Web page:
All for One and One for All: Balancing Personal Needs With the Needs of Community
In late 1981, a few months after I joined the Kerista community, I announced that my new-found art forms of song writing and documentary film making were so engaging and rewarding that I intended to cut back from a 30-hour work week to a 25-hour work week. After all, a utopian experiment certainly had room to support its budding artists.
After the uproar had subsided and the bemused refusal of my loving partners set in, I was left with lingering questions to ponder: Why was I the only Keristan who fully appreciated and supported my personal desires? Where was the loving, supportive ‘all for one’ implied by the ideal of community?
I did learn that most of my peers preferred artistic play to the housecleaning, gardening, and advertising sales work that occupied so many of our daylight hours. Yet they also valued paying the bills on time and steering clear of credit card debt. Indeed, during our original discussion of the matter there was puzzlement expressed that I was so far removed from the ‘one for all’ concept embedded in our community.
As a recent college grad, it had simply not occurred to me that the community at large would have such significant concerns about making ends meet that it would interfere with my desires. I had framed the issue with the assumption that whatever resources I required, whether temporal or material, would be provided by my community. My community partners, in looking at me, were assuming that I would take on my fair share of support for the temporal and material requirements of the community.
This youthful incident provides a tiny peephole into this enormous ongoing issue facing all communities and each individual in community. The needs of the individual and the needs of the community constantly press up against one another. Time and money emerge as finite resources. Individual and communal desires (leisure, travel, postgraduate work, restaurants, fashion, toys for the kids, new tools, rebuilding, more land, art projects) seem to be infinite. How is balance to be attained, and what is meant by ‘balance’?
Occasionally this balance feels like balancing a checkbook, a quantifiable situation that, with slight adjustments, locks into an objective steady state. When my Kerista partners and I wanted to distribute relatively undesirable tasks (cleanup of our messiest dwellings) we would often call a ‘cleaning bee’ and agree that all of us would work the same number of hours at the same time. Conversely, when it came to desirable tasks (childcare, for example) or resources (barter with vacation resorts) we set up scheduling systems that allowed individuals to take turns and experience some of the pleasure without monopolizing the entire resource for themselves.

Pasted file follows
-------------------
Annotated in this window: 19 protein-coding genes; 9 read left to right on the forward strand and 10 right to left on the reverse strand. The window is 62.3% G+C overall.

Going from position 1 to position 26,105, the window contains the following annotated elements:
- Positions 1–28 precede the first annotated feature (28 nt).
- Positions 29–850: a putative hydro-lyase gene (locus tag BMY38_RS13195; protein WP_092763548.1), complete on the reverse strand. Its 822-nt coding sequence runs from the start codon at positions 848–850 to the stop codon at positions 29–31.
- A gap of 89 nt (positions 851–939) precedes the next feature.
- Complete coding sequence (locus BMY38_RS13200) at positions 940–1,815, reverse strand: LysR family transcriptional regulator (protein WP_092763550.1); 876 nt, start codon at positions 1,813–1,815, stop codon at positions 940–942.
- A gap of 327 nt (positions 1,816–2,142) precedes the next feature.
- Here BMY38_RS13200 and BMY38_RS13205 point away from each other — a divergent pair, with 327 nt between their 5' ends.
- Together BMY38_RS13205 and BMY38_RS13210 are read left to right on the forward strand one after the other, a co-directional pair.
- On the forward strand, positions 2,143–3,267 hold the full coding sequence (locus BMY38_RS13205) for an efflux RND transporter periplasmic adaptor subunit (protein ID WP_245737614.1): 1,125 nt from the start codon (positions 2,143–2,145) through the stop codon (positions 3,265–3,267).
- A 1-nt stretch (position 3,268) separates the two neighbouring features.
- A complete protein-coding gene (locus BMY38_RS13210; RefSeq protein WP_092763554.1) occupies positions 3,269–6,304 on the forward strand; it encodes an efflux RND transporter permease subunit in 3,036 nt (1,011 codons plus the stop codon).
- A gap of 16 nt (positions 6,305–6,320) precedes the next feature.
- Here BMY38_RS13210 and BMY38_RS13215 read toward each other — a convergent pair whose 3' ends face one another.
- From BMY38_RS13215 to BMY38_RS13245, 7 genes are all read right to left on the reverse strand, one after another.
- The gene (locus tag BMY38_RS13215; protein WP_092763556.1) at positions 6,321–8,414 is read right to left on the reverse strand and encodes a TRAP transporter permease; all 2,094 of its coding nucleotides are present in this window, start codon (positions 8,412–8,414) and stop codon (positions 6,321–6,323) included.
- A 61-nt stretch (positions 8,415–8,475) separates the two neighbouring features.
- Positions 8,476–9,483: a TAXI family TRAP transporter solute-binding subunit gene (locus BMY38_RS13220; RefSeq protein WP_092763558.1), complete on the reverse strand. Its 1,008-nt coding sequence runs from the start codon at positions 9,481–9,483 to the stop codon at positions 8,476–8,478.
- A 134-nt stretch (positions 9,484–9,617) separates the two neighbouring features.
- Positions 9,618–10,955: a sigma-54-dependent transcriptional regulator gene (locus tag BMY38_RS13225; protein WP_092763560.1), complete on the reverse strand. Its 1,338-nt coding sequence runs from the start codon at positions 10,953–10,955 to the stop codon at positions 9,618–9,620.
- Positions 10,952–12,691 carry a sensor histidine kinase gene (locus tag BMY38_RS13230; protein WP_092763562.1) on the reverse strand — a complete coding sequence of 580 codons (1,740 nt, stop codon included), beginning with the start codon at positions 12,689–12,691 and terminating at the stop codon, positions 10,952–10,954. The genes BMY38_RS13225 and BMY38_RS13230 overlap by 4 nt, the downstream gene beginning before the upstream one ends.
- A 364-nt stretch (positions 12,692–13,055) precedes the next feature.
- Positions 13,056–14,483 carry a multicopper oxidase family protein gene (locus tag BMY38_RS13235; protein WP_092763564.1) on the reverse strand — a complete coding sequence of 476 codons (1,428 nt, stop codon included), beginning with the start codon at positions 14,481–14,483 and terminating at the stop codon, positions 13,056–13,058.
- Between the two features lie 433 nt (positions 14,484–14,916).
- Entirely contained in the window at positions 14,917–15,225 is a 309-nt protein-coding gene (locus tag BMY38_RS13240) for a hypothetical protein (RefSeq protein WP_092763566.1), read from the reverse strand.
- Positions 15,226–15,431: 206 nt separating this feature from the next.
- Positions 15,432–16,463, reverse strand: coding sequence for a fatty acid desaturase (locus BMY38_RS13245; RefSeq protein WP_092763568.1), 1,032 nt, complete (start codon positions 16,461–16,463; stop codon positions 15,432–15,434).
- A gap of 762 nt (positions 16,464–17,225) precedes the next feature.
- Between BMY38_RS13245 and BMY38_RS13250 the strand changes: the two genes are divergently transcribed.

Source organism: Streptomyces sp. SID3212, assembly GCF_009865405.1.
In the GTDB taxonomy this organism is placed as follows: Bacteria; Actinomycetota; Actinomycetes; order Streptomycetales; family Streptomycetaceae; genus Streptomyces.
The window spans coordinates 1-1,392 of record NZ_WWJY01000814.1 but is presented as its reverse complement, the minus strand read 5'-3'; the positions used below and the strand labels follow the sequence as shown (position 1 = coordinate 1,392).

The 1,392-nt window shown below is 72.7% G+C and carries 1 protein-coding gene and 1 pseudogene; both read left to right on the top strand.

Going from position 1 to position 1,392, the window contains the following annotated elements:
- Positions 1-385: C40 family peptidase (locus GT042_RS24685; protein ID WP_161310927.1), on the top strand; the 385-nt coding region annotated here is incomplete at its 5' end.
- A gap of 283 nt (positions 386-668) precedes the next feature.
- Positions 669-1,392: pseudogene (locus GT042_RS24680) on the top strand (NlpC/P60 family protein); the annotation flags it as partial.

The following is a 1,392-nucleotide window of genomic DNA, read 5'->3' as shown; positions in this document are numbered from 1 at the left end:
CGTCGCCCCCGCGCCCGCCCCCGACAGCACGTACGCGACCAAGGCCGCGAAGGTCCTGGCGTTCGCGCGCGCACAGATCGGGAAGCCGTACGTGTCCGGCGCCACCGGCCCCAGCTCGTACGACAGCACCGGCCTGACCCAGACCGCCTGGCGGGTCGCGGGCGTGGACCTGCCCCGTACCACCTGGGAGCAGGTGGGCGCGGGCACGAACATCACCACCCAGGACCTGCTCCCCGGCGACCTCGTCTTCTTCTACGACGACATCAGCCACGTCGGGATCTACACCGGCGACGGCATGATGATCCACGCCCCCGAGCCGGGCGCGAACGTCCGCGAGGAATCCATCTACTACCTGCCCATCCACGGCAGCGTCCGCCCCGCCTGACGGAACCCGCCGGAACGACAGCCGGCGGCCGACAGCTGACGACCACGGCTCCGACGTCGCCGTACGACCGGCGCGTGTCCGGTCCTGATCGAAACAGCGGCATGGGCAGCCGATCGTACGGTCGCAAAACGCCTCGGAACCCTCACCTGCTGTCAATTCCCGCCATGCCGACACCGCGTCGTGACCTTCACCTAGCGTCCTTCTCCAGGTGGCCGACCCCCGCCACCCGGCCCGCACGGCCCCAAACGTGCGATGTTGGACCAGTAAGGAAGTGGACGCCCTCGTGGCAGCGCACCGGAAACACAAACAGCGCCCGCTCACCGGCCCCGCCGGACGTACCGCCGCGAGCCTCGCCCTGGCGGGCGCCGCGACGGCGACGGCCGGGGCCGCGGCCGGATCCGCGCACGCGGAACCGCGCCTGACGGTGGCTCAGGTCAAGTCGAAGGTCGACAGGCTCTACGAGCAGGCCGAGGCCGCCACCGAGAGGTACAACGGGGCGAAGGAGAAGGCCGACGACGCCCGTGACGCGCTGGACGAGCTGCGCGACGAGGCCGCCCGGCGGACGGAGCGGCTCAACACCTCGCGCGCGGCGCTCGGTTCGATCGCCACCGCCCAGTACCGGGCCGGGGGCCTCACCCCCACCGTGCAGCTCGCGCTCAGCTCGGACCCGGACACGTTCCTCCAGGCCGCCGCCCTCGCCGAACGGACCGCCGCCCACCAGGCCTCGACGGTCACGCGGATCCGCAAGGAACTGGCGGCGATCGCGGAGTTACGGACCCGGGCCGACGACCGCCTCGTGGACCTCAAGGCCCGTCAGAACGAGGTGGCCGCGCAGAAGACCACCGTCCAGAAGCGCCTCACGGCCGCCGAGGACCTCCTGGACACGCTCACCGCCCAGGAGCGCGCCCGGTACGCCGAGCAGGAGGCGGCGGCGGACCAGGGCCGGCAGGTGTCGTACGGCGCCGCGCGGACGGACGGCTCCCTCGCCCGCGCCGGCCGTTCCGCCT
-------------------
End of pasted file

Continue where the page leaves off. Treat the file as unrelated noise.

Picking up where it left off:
There are other situations in which balance feels like walking a tightrope. By subtle movements of musculature, a delicate toehold is sustained on a swaying gossamer line poised over an abyss. My men’s community often faces this type of balance. We are a voluntary organization serving individuals who generally have very busy family and work lives within the teeming miasma of Silicon Valley. Members exhibit varying degrees of interest in a wide variety of activities: community service, emotional work, outdoor adventures, building and crafts, social events, spiritual retreats, and the like. If the balance sways too far toward any single type of activity (e.g., mostly emotional work with very little time left for fun and games or just hanging out), men simply stop showing up for monthly meetings and biannual retreats. Discontent sets in and passion deflates.
In this community, rotational leadership regulates the mixture of activities and group vision. Each change of leadership provides opportunity for a new orientation and fresh set of experiences. Elders help redirect grumbling and grousing toward a passion for leadership. Though some members lose interest and drop away, most step forward into leadership over time and offer their unique talents. Inevitably each new man in leadership alters the focus and mixture of activities to fit his vision. This leadership rotation revitalizes the community while providing powerful opportunities for individual development.
Sometimes balance takes the form of natural variation. Within my current four-adult home we often look toward complementary likes and dislikes to achieve balance. Some of us love to cook. Some enjoy the meditation of cleaning dishes. Two are outstanding organizers. One is an expansive visionary with a penchant for feng shui and another is a master gardener with a fondness for riotous color. The cooks prepare most meals, the meditative cleaners keep the kitchen in order, the planners figure out how to fit in vacations and social events and maintain the household finances, the interior decorating visionary is continually rearranging the furniture while the gardener rearranges plants.